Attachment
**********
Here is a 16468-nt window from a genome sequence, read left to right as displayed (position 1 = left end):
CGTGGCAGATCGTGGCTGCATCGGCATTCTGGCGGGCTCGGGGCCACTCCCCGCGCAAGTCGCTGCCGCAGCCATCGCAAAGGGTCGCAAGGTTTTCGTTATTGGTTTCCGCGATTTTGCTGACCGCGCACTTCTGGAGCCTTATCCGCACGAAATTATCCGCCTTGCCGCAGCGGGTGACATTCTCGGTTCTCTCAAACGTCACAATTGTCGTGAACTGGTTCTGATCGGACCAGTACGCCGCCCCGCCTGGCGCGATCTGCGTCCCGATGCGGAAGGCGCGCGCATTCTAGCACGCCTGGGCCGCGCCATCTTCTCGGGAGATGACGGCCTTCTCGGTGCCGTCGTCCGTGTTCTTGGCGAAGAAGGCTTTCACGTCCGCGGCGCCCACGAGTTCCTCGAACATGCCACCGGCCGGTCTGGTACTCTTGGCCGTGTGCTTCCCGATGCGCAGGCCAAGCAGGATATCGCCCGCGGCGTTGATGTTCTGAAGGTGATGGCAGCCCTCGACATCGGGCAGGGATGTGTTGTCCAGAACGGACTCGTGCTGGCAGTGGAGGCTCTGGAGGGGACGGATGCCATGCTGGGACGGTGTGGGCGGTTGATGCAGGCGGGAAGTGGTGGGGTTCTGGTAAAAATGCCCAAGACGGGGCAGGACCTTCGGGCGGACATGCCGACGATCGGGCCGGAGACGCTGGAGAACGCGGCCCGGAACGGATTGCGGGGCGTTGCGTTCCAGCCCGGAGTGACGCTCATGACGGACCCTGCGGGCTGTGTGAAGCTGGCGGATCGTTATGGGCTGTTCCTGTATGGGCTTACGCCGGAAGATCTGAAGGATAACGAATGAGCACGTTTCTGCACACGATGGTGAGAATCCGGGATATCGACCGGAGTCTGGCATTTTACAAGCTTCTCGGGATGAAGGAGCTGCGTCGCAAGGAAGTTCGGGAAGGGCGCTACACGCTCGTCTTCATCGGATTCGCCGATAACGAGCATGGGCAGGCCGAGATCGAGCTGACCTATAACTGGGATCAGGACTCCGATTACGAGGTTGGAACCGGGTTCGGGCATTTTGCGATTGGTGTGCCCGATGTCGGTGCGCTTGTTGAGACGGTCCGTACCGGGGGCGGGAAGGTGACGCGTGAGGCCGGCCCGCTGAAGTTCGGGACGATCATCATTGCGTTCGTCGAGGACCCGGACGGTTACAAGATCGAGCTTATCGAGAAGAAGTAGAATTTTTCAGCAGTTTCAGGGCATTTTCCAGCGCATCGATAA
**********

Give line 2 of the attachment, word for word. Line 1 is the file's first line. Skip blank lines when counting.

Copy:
CGTGGCAGATCGTGGCTGCATCGGCATTCTGGCGGGCTCGGGGCCACTCCCCGCGCAAGTCGCTGCCGCAGCCATCGCAAAGGGTCGCAAGGTTTTCGTTATTGGTTTCCGCGATTTTGCTGACCGCGCACTTCTGGAGCCTTATCCGCACGAAATTATCCGCCTTGCCGCAGCGGGTGACATTCTCGGTTCTCTCAAACGTCACAATTGTCGTGAACTGGTTCTGATCGGACCAGTACGCCGCCCCGCCTGGCGCGATCTGCGTCCCGATGCGGAAGGCGCGCGCATTCTAGCACGCCTGGGCCGCGCCATCTTCTCGGGAGATGACGGCCTTCTCGGTGCCGTCGTCCGTGTTCTTGGCGAAGAAGGCTTTCACGTCCGCGGCGCCCACGAGTTCCTCGAACATGCCACCGGCCGGTCTGGTACTCTTGGCCGTGTGCTTCCCGATGCGCAGGCCAAGCAGGATATCGCCCGCGGCGTTGATGTTCTGAAGGTGATGGCAGCCCTCGACATCGGGCAGGGATGTGTTGTCCAGAACGGACTCGTGCTGGCAGTGGAGGCTCTGGAGGGGACGGATGCCATGCTGGGACGGTGTGGGCGGTTGATGCAGGCGGGAAGTGGTGGGGTTCTGGTAAAAATGCCCAAGACGGGGCAGGACCTTCGGGCGGACATGCCGACGATCGGGCCGGAGACGCTGGAGAACGCGGCCCGGAACGGATTGCGGGGCGTTGCGTTCCAGCCCGGAGTGACGCTCATGACGGACCCTGCGGGCTGTGTGAAGCTGGCGGATCGTTATGGGCTGTTCCTGTATGGGCTTACGCCGGAAGATCTGAAGGATAACGAATGAGCACGTTTCTGCACACGATGGTGAGAATCCGGGATATCGACCGGAGTCTGGCATTTTACAAGCTTCTCGGGATGAAGGAGCTGCGTCGCAAGGAAGTTCGGGAAGGGCGCTACACGCTCGTCTTCATCGGATTCGCCGATAACGAGCATGGGCAGGCCGAGATCGAGCTGACCTATAACTGGGATCAGGACTCCGATTACGAGGTTGGAACCGGGTTCGGGCATTTTGCGATTGGTGTGCCCGATGTCGGTGCGCTTGTTGAGACGGTCCGTACCGGGGGCGGGAAGGTGACGCGTGAGGCCGGCCCGCTGAAGTTCGGGACGATCATCATTGCGTTCGTCGAGGACCCGGACGGTTACAAGATCGAGCTTATCGAGAAGAAGTAGAATTTTTCAGCAGTTTCAGGGCATTTTCCAGCGCATCGATAA